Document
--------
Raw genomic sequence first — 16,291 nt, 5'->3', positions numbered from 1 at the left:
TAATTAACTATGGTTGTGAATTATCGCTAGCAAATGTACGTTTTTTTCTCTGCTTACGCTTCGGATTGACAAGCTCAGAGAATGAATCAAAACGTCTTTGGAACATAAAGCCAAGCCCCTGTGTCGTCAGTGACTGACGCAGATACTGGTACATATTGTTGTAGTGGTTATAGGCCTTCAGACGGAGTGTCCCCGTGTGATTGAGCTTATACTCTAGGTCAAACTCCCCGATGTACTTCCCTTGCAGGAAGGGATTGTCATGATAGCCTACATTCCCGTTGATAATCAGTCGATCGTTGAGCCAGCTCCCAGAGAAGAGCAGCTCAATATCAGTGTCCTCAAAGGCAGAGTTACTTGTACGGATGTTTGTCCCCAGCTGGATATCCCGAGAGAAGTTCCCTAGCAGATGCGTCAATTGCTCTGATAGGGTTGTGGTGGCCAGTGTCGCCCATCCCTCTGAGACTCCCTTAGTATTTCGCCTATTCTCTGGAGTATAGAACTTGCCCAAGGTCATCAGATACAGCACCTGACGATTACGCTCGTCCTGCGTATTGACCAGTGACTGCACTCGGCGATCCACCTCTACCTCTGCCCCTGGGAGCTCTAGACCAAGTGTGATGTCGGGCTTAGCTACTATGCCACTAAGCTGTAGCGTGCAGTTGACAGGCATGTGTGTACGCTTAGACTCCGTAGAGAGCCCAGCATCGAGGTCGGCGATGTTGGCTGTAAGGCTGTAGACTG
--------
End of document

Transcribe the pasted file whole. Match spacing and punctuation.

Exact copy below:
Raw genomic sequence first — 16,291 nt, 5'->3', positions numbered from 1 at the left:
TAATTAACTATGGTTGTGAATTATCGCTAGCAAATGTACGTTTTTTTCTCTGCTTACGCTTCGGATTGACAAGCTCAGAGAATGAATCAAAACGTCTTTGGAACATAAAGCCAAGCCCCTGTGTCGTCAGTGACTGACGCAGATACTGGTACATATTGTTGTAGTGGTTATAGGCCTTCAGACGGAGTGTCCCCGTGTGATTGAGCTTATACTCTAGGTCAAACTCCCCGATGTACTTCCCTTGCAGGAAGGGATTGTCATGATAGCCTACATTCCCGTTGATAATCAGTCGATCGTTGAGCCAGCTCCCAGAGAAGAGCAGCTCAATATCAGTGTCCTCAAAGGCAGAGTTACTTGTACGGATGTTTGTCCCCAGCTGGATATCCCGAGAGAAGTTCCCTAGCAGATGCGTCAATTGCTCTGATAGGGTTGTGGTGGCCAGTGTCGCCCATCCCTCTGAGACTCCCTTAGTATTTCGCCTATTCTCTGGAGTATAGAACTTGCCCAAGGTCATCAGATACAGCACCTGACGATTACGCTCGTCCTGCGTATTGACCAGTGACTGCACTCGGCGATCCACCTCTACCTCTGCCCCTGGGAGCTCTAGACCAAGTGTGATGTCGGGCTTAGCTACTATGCCACTAAGCTGTAGCGTGCAGTTGACAGGCATGTGTGTACGCTTAGACTCCGTAGAGAGCCCAGCATCGAGGTCGGCGATGTTGGCTGTAAGGCTGTAGACTG